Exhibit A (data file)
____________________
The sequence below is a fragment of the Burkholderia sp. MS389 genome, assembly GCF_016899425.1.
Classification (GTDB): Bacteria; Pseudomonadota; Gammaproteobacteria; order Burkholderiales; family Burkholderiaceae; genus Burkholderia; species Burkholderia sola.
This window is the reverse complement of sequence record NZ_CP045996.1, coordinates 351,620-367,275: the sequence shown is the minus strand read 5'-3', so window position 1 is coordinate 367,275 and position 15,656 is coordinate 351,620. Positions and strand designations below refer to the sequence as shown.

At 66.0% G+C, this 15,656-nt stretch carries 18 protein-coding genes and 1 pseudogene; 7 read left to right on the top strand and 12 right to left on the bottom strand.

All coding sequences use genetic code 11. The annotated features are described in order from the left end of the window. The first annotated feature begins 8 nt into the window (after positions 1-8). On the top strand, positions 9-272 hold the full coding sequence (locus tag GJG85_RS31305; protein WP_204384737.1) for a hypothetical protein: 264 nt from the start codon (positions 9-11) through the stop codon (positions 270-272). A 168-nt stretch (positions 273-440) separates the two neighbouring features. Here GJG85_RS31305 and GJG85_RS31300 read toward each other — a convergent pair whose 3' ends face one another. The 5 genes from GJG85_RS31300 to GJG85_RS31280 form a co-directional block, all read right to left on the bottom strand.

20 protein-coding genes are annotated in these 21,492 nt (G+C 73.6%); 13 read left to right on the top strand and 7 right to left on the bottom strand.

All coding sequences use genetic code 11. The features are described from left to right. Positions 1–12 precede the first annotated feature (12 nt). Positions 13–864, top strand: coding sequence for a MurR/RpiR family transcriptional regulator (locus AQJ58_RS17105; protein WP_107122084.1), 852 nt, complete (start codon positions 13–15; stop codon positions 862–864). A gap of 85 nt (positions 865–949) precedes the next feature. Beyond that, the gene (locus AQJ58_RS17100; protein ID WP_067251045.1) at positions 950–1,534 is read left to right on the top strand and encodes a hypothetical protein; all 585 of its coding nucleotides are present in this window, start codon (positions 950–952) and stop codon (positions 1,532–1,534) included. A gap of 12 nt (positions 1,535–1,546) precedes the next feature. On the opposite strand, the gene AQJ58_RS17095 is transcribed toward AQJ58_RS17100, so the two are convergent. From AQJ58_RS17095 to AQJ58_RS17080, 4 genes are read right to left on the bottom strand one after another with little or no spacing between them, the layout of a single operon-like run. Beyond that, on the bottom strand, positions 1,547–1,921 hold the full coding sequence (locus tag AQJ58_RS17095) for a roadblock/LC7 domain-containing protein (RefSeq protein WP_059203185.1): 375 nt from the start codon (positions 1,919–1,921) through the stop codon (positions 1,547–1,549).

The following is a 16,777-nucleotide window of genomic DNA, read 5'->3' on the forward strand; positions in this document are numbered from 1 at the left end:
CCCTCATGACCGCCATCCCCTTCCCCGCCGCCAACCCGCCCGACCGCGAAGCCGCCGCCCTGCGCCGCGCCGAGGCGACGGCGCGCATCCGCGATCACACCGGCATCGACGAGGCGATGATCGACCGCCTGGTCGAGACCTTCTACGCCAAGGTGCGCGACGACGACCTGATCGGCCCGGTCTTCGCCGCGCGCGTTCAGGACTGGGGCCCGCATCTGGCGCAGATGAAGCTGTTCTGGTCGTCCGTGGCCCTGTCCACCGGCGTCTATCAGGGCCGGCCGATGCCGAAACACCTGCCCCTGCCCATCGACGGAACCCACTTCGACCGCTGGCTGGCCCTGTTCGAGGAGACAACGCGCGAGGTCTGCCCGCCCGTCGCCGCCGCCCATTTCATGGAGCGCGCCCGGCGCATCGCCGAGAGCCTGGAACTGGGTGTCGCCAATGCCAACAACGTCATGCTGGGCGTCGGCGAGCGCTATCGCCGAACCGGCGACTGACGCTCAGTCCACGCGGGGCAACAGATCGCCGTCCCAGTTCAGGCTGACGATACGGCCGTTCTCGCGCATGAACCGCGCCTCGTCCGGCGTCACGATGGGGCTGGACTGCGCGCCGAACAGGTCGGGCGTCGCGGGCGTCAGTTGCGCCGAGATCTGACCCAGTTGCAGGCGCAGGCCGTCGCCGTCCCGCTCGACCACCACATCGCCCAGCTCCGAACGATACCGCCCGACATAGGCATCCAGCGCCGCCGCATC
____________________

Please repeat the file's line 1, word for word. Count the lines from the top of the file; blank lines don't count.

The sequence below is a fragment of the Burkholderia sp. MS389 genome, assembly GCF_016899425.1.